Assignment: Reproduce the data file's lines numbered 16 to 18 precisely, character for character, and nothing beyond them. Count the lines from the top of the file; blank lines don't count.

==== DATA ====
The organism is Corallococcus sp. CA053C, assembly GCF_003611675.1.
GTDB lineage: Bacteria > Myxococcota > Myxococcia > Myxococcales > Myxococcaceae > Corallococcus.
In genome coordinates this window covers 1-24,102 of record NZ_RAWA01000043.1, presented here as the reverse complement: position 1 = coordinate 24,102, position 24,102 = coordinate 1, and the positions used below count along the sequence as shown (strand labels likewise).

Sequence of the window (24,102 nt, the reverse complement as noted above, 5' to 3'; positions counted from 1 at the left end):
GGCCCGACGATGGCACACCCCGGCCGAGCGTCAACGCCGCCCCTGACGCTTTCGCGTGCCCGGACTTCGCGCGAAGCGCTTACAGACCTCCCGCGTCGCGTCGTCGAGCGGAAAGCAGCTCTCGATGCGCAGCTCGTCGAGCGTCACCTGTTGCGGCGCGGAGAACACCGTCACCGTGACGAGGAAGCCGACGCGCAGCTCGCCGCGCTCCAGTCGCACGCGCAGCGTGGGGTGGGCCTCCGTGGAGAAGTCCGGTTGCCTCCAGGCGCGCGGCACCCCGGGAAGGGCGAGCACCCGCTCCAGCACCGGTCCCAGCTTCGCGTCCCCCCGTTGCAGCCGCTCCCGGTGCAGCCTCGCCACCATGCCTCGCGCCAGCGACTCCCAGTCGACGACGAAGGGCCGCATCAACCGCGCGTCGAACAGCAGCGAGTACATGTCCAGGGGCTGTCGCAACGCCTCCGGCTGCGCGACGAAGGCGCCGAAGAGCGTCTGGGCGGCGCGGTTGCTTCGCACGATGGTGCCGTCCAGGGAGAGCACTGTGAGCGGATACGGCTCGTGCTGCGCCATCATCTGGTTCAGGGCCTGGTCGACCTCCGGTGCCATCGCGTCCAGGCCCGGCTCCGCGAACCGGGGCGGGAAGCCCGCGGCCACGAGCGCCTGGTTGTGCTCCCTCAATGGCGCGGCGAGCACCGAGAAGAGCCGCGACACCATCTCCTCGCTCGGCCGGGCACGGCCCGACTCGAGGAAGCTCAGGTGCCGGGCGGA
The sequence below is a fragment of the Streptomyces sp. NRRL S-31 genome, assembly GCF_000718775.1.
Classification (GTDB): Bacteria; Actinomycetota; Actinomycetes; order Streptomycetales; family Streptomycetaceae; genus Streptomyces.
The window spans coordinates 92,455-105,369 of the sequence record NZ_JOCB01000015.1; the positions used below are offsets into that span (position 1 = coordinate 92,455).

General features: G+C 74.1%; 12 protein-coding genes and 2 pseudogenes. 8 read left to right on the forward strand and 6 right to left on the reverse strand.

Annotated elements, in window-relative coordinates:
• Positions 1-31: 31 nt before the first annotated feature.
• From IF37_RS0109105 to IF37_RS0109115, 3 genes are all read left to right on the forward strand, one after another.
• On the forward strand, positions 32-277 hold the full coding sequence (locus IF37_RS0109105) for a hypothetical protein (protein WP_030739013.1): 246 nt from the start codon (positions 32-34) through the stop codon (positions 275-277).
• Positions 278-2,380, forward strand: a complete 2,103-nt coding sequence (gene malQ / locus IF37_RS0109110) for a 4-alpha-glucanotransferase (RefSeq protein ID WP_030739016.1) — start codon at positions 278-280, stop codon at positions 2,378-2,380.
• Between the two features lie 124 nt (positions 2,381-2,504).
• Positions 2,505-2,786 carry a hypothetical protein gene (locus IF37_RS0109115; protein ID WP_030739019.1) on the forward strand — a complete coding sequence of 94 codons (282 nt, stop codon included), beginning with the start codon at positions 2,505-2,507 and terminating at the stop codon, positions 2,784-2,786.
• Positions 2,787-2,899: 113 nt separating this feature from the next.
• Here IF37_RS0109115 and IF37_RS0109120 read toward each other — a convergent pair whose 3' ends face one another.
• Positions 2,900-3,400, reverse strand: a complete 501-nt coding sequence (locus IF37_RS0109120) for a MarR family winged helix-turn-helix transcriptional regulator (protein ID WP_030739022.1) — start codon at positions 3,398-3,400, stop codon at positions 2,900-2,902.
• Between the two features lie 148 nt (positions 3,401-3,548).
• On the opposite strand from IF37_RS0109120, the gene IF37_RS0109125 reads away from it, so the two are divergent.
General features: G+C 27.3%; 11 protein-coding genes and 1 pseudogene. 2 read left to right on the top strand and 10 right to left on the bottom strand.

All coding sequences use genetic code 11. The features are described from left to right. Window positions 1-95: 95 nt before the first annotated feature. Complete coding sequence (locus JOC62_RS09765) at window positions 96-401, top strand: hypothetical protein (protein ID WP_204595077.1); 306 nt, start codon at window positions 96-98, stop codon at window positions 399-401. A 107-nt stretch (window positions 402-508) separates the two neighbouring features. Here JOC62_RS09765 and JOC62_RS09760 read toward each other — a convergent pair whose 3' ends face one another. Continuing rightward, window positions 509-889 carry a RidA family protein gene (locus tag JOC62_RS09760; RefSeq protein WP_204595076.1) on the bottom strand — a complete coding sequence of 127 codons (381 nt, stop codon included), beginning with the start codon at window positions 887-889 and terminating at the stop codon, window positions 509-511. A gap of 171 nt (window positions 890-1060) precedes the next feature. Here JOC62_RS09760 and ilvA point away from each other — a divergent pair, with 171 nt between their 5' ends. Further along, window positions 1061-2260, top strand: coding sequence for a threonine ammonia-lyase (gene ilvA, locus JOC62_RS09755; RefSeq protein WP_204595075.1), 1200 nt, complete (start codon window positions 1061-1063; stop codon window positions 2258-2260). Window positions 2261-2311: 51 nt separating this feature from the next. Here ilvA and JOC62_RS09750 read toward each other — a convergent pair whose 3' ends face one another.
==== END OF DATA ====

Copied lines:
• Positions 2,505-2,786 carry a hypothetical protein gene (locus IF37_RS0109115; protein ID WP_030739019.1) on the forward strand — a complete coding sequence of 94 codons (282 nt, stop codon included), beginning with the start codon at positions 2,505-2,507 and terminating at the stop codon, positions 2,784-2,786.
• Positions 2,787-2,899: 113 nt separating this feature from the next.
• Here IF37_RS0109115 and IF37_RS0109120 read toward each other — a convergent pair whose 3' ends face one another.